Join special projects intern Gabriela Ayala as she travels in Miró’s footsteps through Paris. Then, experience Miro at the Seattle Art Museum’s current special exhibition Miró: The Experience of Seeing on view through May 26, 2014.
It is fifteen minutes until landing in Paris, and the clouds mean serious business. The fog surrounding the Paris airport is hiding any possible knowledge of when the airplane might touch the ground. Before expected, the plane touches the surface of France and the compact fog is not allowing me to see any of the wonder it is hiding. A forty-five minute drive leads me to the center of Paris where no weather can stop the activity of cars moving and people leisurely drinking coffee, shopping, and gawking at the beauty that is Paris. All the architecture you see is ornate and dazzling. There are buildings of all different shapes, colors, and sizes with decorative balconies made of elegant swirls of iron. I try to make note of how old the structures around me are to get an idea of what Miró was surrounded by when he lived here. Miró arrived in Paris for the first time at age twenty-seven where he met Pablo Picasso and would later live and work in a studio neighboring poet André Masson. Paris was a hot spot for artists and poets and Miró was a part of that scene to an extent. He always tried to keep himself a little separated from the groups that formed because he never wanted to loose his individuality and independence. This last part of my inquiry into Miró is initially going to be different than everything else I have seen. Up to this point, I have visited foundations focused solely on Miró, making it a bit easier to gain visual and written knowledge. Now for Paris, I have done a precursory investigation into where Miró lived, worked, and the streets he may have strolled upon.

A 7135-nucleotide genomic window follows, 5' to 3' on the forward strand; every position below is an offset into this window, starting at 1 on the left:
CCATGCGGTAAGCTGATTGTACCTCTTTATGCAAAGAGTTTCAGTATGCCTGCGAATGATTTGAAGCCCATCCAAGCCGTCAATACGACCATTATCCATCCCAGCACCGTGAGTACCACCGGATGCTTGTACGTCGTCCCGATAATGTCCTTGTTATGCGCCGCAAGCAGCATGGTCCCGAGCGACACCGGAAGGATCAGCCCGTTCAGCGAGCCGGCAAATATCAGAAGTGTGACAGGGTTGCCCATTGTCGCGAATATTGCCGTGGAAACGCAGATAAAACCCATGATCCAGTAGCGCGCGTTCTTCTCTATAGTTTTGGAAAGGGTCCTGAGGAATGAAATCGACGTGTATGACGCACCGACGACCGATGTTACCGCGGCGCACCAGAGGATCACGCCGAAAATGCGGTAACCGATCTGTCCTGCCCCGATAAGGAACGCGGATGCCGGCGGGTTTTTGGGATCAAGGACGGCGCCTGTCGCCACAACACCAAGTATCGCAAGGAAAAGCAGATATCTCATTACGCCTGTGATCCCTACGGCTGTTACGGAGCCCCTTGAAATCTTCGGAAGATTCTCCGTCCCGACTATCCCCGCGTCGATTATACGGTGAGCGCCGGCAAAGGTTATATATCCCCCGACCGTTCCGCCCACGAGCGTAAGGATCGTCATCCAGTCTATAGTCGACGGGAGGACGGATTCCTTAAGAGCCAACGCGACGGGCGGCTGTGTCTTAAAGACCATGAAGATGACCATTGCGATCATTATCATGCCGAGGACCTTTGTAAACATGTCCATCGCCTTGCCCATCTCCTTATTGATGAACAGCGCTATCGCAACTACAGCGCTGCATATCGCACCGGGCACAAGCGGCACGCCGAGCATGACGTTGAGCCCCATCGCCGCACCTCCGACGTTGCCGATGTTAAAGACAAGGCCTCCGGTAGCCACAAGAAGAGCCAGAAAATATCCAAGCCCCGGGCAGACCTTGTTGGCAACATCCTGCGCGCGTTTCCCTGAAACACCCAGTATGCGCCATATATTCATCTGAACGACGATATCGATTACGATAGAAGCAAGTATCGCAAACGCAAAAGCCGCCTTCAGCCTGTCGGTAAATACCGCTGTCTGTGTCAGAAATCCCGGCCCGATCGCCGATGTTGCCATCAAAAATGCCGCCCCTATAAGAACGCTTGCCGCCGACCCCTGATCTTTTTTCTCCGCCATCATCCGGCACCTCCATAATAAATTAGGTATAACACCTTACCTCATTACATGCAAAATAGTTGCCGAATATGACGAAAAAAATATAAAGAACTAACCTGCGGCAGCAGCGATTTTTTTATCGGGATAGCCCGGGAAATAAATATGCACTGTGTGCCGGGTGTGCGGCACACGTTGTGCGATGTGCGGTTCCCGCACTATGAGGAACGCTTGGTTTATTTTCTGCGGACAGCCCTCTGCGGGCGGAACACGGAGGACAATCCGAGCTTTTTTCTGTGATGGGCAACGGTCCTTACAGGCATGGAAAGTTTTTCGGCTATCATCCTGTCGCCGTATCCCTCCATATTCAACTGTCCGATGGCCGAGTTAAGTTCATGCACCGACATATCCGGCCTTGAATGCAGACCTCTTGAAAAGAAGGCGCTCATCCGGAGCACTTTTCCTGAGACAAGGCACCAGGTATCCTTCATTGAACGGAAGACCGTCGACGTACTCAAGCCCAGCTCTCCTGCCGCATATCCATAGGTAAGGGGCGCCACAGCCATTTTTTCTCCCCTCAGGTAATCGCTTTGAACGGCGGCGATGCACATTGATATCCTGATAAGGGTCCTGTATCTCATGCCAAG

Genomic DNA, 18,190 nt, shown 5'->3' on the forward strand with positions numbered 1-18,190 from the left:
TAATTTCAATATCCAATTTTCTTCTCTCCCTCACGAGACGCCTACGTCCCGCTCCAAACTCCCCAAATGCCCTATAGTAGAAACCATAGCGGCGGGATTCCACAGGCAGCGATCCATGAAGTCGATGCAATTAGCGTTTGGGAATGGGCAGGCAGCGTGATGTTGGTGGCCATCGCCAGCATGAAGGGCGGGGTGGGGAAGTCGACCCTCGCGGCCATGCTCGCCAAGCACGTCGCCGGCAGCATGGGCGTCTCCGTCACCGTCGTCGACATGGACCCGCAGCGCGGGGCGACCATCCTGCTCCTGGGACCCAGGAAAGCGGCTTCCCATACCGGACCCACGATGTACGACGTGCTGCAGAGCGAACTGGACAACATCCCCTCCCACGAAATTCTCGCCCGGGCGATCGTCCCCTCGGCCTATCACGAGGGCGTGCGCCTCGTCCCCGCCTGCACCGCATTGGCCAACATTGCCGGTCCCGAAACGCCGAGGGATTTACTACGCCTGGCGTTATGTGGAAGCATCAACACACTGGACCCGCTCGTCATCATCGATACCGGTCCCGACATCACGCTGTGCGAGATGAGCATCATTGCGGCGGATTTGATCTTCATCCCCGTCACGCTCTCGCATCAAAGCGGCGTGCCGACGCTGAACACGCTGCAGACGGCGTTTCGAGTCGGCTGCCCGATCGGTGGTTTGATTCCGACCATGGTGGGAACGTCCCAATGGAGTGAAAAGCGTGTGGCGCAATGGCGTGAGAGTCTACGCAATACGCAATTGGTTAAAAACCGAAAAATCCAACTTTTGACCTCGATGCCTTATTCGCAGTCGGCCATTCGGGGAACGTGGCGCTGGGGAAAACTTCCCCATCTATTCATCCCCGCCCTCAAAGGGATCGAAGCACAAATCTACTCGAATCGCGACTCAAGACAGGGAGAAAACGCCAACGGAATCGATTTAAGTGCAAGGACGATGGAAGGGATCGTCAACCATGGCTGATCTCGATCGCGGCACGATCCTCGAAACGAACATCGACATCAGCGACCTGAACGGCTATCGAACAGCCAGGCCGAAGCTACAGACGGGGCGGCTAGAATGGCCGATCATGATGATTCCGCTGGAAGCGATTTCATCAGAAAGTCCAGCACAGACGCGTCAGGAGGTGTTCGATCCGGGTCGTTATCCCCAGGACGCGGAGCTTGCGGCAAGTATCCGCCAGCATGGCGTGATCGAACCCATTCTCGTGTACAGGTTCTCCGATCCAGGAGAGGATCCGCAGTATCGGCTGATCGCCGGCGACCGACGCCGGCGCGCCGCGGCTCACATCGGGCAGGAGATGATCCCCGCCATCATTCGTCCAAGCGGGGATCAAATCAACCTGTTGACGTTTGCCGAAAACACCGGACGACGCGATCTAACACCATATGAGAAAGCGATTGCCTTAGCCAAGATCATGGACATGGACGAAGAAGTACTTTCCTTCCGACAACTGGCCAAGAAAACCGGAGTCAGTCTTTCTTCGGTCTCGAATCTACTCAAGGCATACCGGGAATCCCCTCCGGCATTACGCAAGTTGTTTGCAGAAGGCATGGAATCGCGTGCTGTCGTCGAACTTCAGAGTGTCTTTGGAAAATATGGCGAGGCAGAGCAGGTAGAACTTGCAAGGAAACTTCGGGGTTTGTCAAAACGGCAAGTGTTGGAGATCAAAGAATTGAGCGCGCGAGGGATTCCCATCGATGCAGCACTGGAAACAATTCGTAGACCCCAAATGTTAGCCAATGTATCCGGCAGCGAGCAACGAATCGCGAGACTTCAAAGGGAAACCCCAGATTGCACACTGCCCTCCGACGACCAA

I strap on my trusty, now worn, leather boots and am off to face the rain and find Miró in Paris. I plan my journey on the map so I can make a nice circle around the city and eventually find myself back at home base, the Opera House. First stop is rue La Boëtie, where Galerie La Licorne used to exist. This gallery is where Miró had his first solo exhibition. I do not have an exact number for this absent location so I stroll down the street, looking for a plaque that could clue me into where this gallery could have been. What I end up finding is a plaque that showed me a different gallery that lived on this same block. This gallery was owned by French art dealer Paul Rosenberg in 1910-1940. He exhibited modern painters like Picasso, Braque, Matisse and Lêger. Miró met Rosenberg through Picasso but I am unsure if he ever showed at this particular gallery. I continue on to the UNESCO building that has two of Miró’s ceramic murals inside. I arrive to a building encircled by a shorter stonewall that is supporting a metal fence. Sadly, I run into a security guard who very urgently asks me to leave and informs me that the UNESCO building cannot be visited today. This means I cannot get a photo of Miró’s mural but I have to accept my defeat and move on to the next checkpoint. Next on the list is 45 rue Blomet.